RECONCILABLE DIFFERENCES — Sen. JOE MANCHIN (D-W.Va.) told Hoppy Kercheval that he intends to talk with Sen. KYRSTEN SINEMA (D-Ariz.) about the reconciliation bill this afternoon. “This is everything Kyrsten agreed to in December,” he said, though as Burgess Everett notes, that’s not really true of tightening the carried interest loophole (which she opposes).

MANCHIN GETS BACKUP — More than 125 top economists argue that the Inflation Reduction Act would, in fact, reduce inflation in a new letter today, CNN’s Betsy Klein scooped. The list of supporters includes big names like ROBERT RUBIN, JACK LEW, BETSEY STEVENSON, MARK ZANDI, DOUG ELMENDORF and JOSEPH STIGLITZ. The letter

— Other new analyses project that the legislation “would not cement a giant tax increase or result in profligate federal spending,” as Republicans have warned, NYT’s Jim Tankersley reports.

— And in a new NYT op-ed, STEVEN RATTNER calls the bill “one of the best packages that I can remember Congress giving birth to.”

FOLLOWING THE MONEY — United for Clean Power has been funding digital ads in progressive Democrats’ districts that call on “Squad” members “to demand environmental justice provisions or kill the Reconciliation bill altogether,” report FWIW’s Nick Seymour and Kyle Tharp. They dug into who’s behind the opaque 501(c)(4) and found that on 2018 and 2019 tax forms, “the organization’s only major expenditure was to pay Republican firm Majority Strategies $135,000 for ‘advertising.’”

IT’S THE PITS — Senators haven’t yet struck a deal on amendment votes for the legislation to help veterans exposed to toxic burn pits, per CNN’s Manu Raju. But Sen. JON TESTER (D-Mont.) said he expects the bill will come up for a vote today.

GUNS IN AMERICA — Smith & Wesson is facing a subpoena from the House Oversight Committee for information about its AR-15-style rifles, WaPo’s Jackie Alemany reports. “The letter transmitting notice of the subpoena to Smith … highlighted the incomplete figures provided to the Oversight Committee by Smith & Wesson so far — and key gaps in the company’s metrics.”

RULES AND REGULATIONS — Both Sens. ROB PORTMAN (R-Ohio) and CHRIS MURPHY (D-Conn.) said they support some Senate rule changes to encourage bipartisanship going forward, Gabe Fleisher writes for Wake Up To Politics. Following a debate hosted by the Bipartisan Policy Center on Monday night, Portman said adopting the House’s suspension of the rules would “‘allow more freedom’ for the Senate at large, ‘but it’s going to require us taking back some of those rights that every individual senator’ has to gum things up,” while “Murphy agreed that fixes were needed to stop senators from abusing the ‘enormous negative power’ that they each possess to slow the chamber down.”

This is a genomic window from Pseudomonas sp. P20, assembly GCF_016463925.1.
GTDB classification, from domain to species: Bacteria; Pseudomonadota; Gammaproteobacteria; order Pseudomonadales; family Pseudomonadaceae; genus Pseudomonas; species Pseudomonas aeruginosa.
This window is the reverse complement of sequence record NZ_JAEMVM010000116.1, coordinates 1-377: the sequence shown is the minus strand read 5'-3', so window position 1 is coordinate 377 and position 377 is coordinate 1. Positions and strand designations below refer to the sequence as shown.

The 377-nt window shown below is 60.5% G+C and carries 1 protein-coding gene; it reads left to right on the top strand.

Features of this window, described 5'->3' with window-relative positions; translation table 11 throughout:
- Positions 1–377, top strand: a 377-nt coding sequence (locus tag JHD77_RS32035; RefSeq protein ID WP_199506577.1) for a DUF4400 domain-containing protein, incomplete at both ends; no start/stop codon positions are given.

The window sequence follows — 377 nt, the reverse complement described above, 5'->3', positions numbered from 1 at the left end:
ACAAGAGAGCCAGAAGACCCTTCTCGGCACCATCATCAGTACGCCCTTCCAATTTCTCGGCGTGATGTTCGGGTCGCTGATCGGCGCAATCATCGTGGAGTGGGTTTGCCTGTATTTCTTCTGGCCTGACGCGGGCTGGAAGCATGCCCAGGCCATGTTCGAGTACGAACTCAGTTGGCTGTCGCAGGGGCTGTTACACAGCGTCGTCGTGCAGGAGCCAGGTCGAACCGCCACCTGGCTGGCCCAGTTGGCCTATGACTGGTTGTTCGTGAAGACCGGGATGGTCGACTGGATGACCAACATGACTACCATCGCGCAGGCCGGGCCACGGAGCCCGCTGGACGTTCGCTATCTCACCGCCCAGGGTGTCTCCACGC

PRESIDENTIAL HEALTH UPDATE — Biden is still testing positive with his rebound coronavirus case and mostly feeling well, though a slight “loose cough” has returned, presidential doctor KEVIN O’CONNOR said in his latest memo today.

CLICKER — The White House put out a photo of a July 1 meeting where Biden discussed the plan to kill AYMAN AL-ZAWAHRI with his national security team — including a model of the house where he was staying.

FIRST LADY FILES — In a new Q&A with Real Simple’s Lauren Iannotti, first lady JILL BIDEN talks about keeping her teaching job while in the White House, “the art of the catnap,” top sheets, why motherhood never gets easier and more. “Sometimes it feels like we’re pushing this boulder up the hill, but progress is being made,” Biden says. “Joe’s been in office for, what, 18 months now? And everybody has access to vaccines. We got the schools reopened — thank God we all got off Zoom — we got health care, we got money for broadband so underserved kids can have internet. I don’t want to sound like a political ad, but we have done so much.”


THE EMPLOYMENT PICTURE — Job openings dropped to 10.7 million in June, their lowest level in nine months and a bigger fall than economists had predicted, per new Labor Department data released today. That indicates that the labor market might be finally starting to cool a bit. But the “great resignation” continues apace as the number of workers quitting jobs ticked down only slightly, to 4.2 million. More from MarketWatch The BLS data

AILING AMERICA — “How the housing crunch turned young voters off on the economy,” by Katy O’Donnell: “The combination of record-high home prices and escalating mortgage costs — rates have nearly doubled in the last seven months — threatens to price a generation of would-be buyers out of the market, cratering home sales. Fueling the problem are rapidly rising rents.”


THE END OF THE TRUMP BOOM — CNN’s profits are expected to drop below $1 billion this year for the first time since 2016, NYT’s Benjamin Mullin scooped. The decline follows a ratings dip and the implosion this year of the CNN+ streaming service. “However the numbers are crunched, inside CNN the hunt is on for new revenue. To help solve the financial puzzle, [CHRIS] LICHT has tapped CHRIS MARLIN, a longtime friend who was recently an executive at the Florida homebuilder Lennar.”


IN MEMORIAM — “Joseph Mondello, former U.S. Ambassador and Nassau GOP leader, dies at 84,” by Newsday’s Candice Ferrette: “He served as U.S. Ambassador to Trinidad and Tobago under former President Donald Trump.”

STAFFING UP — Nadine Nally is now cyber adviser to the director of net assessment at the Defense Department. She most recently was director for defense innovation and cyber policy at the NSC.

MEDIA MOVES — Cristóbal Alex has joined MSNBC as a political analyst. He previously was White House deputy Cabinet secretary. His debut Declan Harty is now a financial services reporter covering U.S. capital market regulation for POLITICO. He most recently covered finance and crypto for Fortune. Sam Sutton is moving over to become a co-author of Morning Money.

TRANSITIONS — Judd Deere is now comms director for Sarah Huckabee Sanders’ Arkansas gubernatorial campaign. He most recently was deputy chief of staff for comms for Sen. Bill Hagerty (R-Tenn.), and is a Trump White House alum. … Ami Shah is now chief immigration counsel for the Senate Judiciary Committee. She previously was counsel on the House Judiciary Immigration and Citizenship Subcommittee.